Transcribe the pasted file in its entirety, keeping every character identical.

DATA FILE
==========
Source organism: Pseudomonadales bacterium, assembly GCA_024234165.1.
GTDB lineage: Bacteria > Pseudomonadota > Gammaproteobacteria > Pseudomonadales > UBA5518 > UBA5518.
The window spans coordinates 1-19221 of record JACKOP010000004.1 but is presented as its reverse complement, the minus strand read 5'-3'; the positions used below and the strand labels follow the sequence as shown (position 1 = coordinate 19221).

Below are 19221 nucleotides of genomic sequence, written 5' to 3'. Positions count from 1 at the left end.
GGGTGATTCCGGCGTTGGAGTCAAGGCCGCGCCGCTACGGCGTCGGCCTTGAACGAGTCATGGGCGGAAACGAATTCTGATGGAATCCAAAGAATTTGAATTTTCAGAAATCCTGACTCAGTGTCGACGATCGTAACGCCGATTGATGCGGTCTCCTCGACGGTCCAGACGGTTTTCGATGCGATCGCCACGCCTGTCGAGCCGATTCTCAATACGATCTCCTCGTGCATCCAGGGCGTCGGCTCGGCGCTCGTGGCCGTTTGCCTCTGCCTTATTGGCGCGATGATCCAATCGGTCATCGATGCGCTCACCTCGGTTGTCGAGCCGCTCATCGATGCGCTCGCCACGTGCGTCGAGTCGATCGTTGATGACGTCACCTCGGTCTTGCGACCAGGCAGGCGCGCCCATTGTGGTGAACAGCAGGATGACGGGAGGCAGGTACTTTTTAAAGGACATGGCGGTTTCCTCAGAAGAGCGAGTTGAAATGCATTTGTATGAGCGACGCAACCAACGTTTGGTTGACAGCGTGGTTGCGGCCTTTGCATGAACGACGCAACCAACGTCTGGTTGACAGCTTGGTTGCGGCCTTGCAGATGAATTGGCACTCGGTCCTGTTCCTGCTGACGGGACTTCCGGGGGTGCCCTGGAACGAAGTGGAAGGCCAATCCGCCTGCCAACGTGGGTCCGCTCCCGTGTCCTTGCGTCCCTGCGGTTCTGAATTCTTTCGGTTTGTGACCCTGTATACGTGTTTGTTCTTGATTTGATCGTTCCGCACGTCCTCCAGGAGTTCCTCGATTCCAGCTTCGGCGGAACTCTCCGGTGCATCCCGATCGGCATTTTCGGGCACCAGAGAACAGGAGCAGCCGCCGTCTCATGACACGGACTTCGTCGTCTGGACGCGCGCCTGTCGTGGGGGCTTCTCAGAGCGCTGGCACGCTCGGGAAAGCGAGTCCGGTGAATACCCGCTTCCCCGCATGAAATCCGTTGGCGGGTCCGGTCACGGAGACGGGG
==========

Source organism: Pseudomonadales bacterium, assembly GCA_024234165.1.
GTDB lineage: Bacteria > Pseudomonadota > Gammaproteobacteria > Pseudomonadales > UBA5518 > UBA5518.
The window spans coordinates 1-19221 of record JACKOP010000004.1 but is presented as its reverse complement, the minus strand read 5'-3'; the positions used below and the strand labels follow the sequence as shown (position 1 = coordinate 19221).

Below are 19221 nucleotides of genomic sequence, written 5' to 3'. Positions count from 1 at the left end.
GGGTGATTCCGGCGTTGGAGTCAAGGCCGCGCCGCTACGGCGTCGGCCTTGAACGAGTCATGGGCGGAAACGAATTCTGATGGAATCCAAAGAATTTGAATTTTCAGAAATCCTGACTCAGTGTCGACGATCGTAACGCCGATTGATGCGGTCTCCTCGACGGTCCAGACGGTTTTCGATGCGATCGCCACGCCTGTCGAGCCGATTCTCAATACGATCTCCTCGTGCATCCAGGGCGTCGGCTCGGCGCTCGTGGCCGTTTGCCTCTGCCTTATTGGCGCGATGATCCAATCGGTCATCGATGCGCTCACCTCGGTTGTCGAGCCGCTCATCGATGCGCTCGCCACGTGCGTCGAGTCGATCGTTGATGACGTCACCTCGGTCTTGCGACCAGGCAGGCGCGCCCATTGTGGTGAACAGCAGGATGACGGGAGGCAGGTACTTTTTAAAGGACATGGCGGTTTCCTCAGAAGAGCGAGTTGAAATGCATTTGTATGAGCGACGCAACCAACGTTTGGTTGACAGCGTGGTTGCGGCCTTTGCATGAACGACGCAACCAACGTCTGGTTGACAGCTTGGTTGCGGCCTTGCAGATGAATTGGCACTCGGTCCTGTTCCTGCTGACGGGACTTCCGGGGGTGCCCTGGAACGAAGTGGAAGGCCAATCCGCCTGCCAACGTGGGTCCGCTCCCGTGTCCTTGCGTCCCTGCGGTTCTGAATTCTTTCGGTTTGTGACCCTGTATACGTGTTTGTTCTTGATTTGATCGTTCCGCACGTCCTCCAGGAGTTCCTCGATTCCAGCTTCGGCGGAACTCTCCGGTGCATCCCGATCGGCATTTTCGGGCACCAGAGAACAGGAGCAGCCGCCGTCTCATGACACGGACTTCGTCGTCTGGACGCGCGCCTGTCGTGGGGGCTTCTCAGAGCGCTGGCACGCTCGGGAAAGCGAGTCCGGTGAATACCCGCTTCCCCGCATGAAATCCGTTGGCGGGTCCGGTCACGGAGACGGGG